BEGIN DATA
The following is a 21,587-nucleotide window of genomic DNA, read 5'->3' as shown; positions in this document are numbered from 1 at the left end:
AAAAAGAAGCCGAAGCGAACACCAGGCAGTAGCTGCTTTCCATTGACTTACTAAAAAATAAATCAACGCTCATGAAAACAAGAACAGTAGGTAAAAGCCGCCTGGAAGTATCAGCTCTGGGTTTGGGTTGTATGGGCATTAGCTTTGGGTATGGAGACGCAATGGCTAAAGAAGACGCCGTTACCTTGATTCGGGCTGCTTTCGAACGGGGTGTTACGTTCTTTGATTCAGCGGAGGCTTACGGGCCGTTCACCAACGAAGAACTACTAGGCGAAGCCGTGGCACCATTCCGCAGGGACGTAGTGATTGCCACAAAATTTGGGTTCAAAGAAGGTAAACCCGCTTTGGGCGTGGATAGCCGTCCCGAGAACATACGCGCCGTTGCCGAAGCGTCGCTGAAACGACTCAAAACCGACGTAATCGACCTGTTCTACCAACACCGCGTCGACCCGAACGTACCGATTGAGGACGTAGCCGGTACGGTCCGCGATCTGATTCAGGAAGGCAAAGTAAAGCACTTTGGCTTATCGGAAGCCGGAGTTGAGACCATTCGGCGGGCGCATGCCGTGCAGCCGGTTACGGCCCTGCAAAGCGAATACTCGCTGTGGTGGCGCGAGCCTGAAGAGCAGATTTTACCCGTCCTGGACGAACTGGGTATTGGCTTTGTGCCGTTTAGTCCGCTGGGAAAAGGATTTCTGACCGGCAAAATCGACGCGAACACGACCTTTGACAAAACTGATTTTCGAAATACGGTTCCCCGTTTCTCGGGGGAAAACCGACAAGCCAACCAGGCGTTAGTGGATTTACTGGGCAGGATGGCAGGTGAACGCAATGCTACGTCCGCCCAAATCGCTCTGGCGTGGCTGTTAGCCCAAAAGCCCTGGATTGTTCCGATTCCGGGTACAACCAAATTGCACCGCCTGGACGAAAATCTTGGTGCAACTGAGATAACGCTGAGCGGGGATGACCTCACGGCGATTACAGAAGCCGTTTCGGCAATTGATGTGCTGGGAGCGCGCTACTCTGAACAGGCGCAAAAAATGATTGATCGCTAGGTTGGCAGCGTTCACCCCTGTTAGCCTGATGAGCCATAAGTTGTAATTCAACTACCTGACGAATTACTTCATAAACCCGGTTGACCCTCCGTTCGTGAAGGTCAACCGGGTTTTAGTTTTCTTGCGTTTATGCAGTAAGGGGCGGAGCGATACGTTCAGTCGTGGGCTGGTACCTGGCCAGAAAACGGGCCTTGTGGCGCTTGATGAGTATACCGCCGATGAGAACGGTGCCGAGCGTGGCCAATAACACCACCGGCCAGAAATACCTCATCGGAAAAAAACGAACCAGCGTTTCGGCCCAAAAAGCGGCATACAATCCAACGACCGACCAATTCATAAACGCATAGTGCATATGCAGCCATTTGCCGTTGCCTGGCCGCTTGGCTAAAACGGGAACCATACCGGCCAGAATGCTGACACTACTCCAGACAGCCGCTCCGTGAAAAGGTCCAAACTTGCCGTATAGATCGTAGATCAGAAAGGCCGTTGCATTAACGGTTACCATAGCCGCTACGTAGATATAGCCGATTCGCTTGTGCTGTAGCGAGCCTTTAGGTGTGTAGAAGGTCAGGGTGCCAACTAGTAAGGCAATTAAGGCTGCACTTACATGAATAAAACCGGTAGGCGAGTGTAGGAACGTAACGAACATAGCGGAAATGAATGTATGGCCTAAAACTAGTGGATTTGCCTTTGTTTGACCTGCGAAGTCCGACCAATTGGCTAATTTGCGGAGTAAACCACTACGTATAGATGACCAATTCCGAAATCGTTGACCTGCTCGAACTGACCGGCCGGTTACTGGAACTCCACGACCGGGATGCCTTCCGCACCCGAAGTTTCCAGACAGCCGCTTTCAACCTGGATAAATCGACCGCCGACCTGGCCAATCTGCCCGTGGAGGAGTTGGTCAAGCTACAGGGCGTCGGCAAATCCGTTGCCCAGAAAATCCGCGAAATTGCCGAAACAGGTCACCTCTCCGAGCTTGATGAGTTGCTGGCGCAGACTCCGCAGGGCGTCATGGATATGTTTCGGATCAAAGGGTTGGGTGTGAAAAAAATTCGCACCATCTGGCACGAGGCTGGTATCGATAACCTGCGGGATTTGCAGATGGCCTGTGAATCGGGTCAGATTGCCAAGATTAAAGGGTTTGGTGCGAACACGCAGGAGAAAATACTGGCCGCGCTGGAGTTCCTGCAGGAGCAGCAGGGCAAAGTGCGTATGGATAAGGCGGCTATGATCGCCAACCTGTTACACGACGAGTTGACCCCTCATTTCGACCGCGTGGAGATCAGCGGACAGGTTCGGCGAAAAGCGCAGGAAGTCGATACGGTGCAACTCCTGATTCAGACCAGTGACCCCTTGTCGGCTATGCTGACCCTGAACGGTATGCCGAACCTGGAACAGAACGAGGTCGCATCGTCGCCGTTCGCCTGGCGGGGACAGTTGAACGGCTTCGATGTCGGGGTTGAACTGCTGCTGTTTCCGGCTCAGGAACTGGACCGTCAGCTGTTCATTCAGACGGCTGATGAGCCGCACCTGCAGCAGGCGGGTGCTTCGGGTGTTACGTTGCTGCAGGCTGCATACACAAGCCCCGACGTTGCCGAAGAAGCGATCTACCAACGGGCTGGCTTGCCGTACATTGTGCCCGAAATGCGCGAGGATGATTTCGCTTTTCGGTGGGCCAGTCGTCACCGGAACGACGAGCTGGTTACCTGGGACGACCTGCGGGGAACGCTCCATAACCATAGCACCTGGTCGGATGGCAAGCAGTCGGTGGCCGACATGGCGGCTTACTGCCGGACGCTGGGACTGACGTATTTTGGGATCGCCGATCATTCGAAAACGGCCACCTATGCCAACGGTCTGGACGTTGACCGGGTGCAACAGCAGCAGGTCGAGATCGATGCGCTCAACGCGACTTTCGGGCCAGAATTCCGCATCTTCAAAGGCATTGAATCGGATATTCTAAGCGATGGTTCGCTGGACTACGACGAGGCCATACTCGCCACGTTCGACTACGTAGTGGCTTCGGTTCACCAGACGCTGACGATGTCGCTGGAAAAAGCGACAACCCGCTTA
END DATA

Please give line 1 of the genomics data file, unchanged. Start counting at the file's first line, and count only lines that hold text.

The following is a 21,587-nucleotide window of genomic DNA, read 5'->3' as shown; positions in this document are numbered from 1 at the left end: